Menu Planning & Recipes

BOOK REVIEW
April 17th, 2011

Dukan Diet: 2 Steps to Lose the Weight,
2 Steps to Keep it Off Forever

by Dr. Pierre Dukan

The Dukan Diet--another twist on high-protein/low-carb--is one of the latest best sellers among fad-diet books. Fad diets are always sold as some magical breakthrough, or magical combination of eating the "right things, in the right way." The reality is that high-protein diets date back over 150 years (to 1860!), and if they actually worked--in the long term--we wouldn't have two-thirds of our population overweight or obese.

Here's five things to think about before choosing to take the plunge:

1) ANY diet that reduces calorie intake works… in the short-term.

2) However, long term outcomes (at 6-months, 1-year, or 2-years) for high-protein/low-carbohydrate diets are no different than any other reduced-calorie diet.[i],[ii],[iii]

3) Early weight loss on high-protein/low-carbohydrate diets is often marginally better than other diets. Here's why that's often the case:

a) Higher protein intake keeps hunger away better, so it's easier to eat less.
b) Low carbohydrate intake accentuates early water losses (for more detail see weight loss plateaus).
c) Satiety-specific satiation (you become bored with allowed foods, so you eat less!).

This seeming early advantage is temporary, as already noted.

4) How long do you really want to avoid foods with proven health benefits, such as fresh fruits and vegetables, and whole grains, which are rich in vitamins, minerals, antioxidants and phytochemicals?

5) How do you plan to keep the weight off? Weight loss maintenance requires permanent lifestyle changes, that are best "practiced" while you are losing weight.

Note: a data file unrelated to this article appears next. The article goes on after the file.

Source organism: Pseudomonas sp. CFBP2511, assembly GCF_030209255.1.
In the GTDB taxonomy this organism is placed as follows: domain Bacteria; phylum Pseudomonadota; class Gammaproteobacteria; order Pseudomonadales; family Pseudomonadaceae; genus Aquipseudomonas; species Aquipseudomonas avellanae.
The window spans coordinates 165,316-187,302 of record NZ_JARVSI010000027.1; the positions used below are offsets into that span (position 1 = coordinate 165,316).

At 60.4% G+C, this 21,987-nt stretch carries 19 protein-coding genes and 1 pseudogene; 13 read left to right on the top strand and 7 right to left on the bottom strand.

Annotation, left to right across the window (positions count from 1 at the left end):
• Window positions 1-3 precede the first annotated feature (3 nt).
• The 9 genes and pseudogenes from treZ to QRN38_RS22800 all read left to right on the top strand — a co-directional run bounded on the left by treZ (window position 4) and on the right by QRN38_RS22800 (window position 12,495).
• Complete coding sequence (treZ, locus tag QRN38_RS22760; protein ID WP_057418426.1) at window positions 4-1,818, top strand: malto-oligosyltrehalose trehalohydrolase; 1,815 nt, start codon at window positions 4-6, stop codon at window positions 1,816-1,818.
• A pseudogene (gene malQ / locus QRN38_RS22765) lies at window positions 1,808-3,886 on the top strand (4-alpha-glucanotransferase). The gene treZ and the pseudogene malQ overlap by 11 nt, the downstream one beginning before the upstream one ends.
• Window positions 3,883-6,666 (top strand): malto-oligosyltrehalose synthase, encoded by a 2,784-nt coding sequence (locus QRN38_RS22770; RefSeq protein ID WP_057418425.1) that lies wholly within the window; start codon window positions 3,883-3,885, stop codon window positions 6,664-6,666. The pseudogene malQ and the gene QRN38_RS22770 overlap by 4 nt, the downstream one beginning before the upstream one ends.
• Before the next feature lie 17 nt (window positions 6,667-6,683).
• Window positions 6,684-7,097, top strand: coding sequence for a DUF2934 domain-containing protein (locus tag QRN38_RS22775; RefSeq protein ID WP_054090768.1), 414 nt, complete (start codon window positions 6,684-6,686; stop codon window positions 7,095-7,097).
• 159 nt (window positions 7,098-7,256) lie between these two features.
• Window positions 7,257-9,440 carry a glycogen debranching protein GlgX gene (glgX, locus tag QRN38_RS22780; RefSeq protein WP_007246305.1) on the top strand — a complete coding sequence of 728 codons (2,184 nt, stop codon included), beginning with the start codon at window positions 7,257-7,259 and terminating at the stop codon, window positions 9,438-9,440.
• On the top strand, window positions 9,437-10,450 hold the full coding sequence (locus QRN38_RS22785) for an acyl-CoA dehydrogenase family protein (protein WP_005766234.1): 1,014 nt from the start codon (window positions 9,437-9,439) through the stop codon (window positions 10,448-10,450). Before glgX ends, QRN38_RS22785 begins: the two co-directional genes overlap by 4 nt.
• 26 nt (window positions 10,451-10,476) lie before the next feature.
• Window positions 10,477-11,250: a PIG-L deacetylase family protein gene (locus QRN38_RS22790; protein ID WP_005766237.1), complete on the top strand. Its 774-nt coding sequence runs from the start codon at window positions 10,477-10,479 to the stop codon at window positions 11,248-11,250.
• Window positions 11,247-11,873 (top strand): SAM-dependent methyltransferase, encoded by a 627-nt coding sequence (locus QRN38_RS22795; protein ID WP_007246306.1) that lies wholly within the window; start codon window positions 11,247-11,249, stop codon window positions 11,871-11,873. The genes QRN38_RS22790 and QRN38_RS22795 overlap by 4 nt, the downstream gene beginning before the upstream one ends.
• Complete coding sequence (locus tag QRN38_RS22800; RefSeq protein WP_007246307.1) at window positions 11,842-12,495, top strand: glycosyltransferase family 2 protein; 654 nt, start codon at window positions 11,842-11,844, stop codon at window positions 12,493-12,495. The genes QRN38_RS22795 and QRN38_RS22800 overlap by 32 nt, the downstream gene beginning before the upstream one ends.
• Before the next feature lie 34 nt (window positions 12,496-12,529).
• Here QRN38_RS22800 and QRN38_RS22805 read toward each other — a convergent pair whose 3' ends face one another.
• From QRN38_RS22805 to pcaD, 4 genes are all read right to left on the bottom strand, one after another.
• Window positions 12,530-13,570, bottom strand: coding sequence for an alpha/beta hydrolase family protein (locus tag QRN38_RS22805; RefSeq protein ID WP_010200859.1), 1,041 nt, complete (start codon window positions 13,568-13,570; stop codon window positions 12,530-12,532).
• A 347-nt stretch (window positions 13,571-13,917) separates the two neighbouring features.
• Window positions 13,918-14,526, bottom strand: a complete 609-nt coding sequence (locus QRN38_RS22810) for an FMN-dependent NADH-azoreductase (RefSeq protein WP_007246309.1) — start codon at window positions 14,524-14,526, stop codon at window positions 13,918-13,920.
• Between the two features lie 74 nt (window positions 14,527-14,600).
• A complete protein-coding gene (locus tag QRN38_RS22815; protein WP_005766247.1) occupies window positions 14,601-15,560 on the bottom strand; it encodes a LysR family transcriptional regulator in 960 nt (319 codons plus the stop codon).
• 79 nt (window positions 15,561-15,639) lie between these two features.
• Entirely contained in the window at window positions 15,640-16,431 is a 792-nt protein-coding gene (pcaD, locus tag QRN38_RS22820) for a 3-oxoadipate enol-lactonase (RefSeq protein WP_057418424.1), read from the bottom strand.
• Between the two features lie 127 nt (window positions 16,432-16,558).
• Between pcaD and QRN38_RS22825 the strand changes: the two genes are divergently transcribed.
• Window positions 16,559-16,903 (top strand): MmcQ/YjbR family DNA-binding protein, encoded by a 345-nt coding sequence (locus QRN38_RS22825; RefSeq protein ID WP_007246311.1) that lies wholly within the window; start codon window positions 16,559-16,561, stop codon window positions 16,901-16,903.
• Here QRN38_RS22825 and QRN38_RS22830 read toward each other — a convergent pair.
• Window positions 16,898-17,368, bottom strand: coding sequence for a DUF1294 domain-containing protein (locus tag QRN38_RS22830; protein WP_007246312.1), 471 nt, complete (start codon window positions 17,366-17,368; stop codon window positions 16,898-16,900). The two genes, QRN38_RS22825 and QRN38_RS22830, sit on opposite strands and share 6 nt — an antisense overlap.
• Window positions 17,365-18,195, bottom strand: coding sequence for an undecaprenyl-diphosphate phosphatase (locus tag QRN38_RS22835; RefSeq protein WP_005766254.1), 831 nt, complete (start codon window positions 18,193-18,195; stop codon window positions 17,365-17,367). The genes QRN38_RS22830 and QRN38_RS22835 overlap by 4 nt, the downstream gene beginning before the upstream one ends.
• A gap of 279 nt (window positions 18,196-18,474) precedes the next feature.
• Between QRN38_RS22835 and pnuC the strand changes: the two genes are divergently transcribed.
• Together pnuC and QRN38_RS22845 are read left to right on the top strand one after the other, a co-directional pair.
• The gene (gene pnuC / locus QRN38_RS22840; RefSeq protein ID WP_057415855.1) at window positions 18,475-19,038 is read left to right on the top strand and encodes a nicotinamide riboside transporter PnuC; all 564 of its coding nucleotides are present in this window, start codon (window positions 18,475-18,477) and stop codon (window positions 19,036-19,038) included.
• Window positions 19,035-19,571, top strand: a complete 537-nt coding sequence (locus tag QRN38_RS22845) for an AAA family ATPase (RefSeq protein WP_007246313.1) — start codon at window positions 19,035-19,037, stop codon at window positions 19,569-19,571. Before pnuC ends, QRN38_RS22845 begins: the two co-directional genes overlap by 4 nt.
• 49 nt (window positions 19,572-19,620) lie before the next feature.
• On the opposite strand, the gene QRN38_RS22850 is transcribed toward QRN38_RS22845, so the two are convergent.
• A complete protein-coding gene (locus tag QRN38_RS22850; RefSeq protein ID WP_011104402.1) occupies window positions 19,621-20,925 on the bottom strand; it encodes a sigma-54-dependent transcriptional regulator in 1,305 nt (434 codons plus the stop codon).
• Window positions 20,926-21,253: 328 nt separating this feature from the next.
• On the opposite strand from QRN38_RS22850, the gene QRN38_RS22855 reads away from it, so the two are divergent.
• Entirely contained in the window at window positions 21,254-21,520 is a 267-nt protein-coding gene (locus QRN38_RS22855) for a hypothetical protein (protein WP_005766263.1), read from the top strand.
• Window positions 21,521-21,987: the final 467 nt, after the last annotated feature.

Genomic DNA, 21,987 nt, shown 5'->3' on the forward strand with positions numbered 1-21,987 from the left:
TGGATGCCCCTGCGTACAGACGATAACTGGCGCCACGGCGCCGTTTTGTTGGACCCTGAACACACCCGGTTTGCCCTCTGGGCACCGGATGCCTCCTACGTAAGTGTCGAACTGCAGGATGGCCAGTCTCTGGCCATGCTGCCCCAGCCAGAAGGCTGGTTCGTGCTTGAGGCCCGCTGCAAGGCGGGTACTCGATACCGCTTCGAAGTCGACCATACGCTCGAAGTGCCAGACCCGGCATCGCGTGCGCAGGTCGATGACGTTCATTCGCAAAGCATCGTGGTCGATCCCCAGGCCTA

In reality there is no special combination of carbohydrate, protein and fat that helps people burn fat or lose weight. Over the years many studies have looked at this issue, and always find that for weight loss, variations in protein, carbohydrates or fats, make no difference—it always comes down to calories.

The bottom line is that focusing on protein, fat or carbohydrates serves only to distract you from dealing with the real causes of overweight—too many calories and too little activity. The fad-diet gurus know you don’t want to hear that, and are all too eager to sell you their latest book. Your body weight however is a simple calorie-equation, and there’s just no fooling it.

If you want to lose weight, my best advise is to start where you are at, and look for "easy changes" to improve the quality of your diet. Forget "going-on-a-diet," instead approach it as a lifestyle change. It occurs to me that this is the classic Tortoise and the Hare scenario. Slow and steady gets you there and can surely keep you there!

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[i] Foster GD, et al. Weight and Metabolic Outcomes after 2 years on a Low-CHO versus Low-fat diet. Ann Intern Med 2010;153(3):147-157

[ii] Foster GD, et al. A Randomized Trial of a Low-Carbohydrate Diet for Obesity. NEJM 2003;348:2082-90.

[iii] Skov AR, et al. Randomized trial on protein vs. carbohydrate in ad libitum fat reduced diet for the treatment of obesity. Int J Obesity 1999;23:528-36.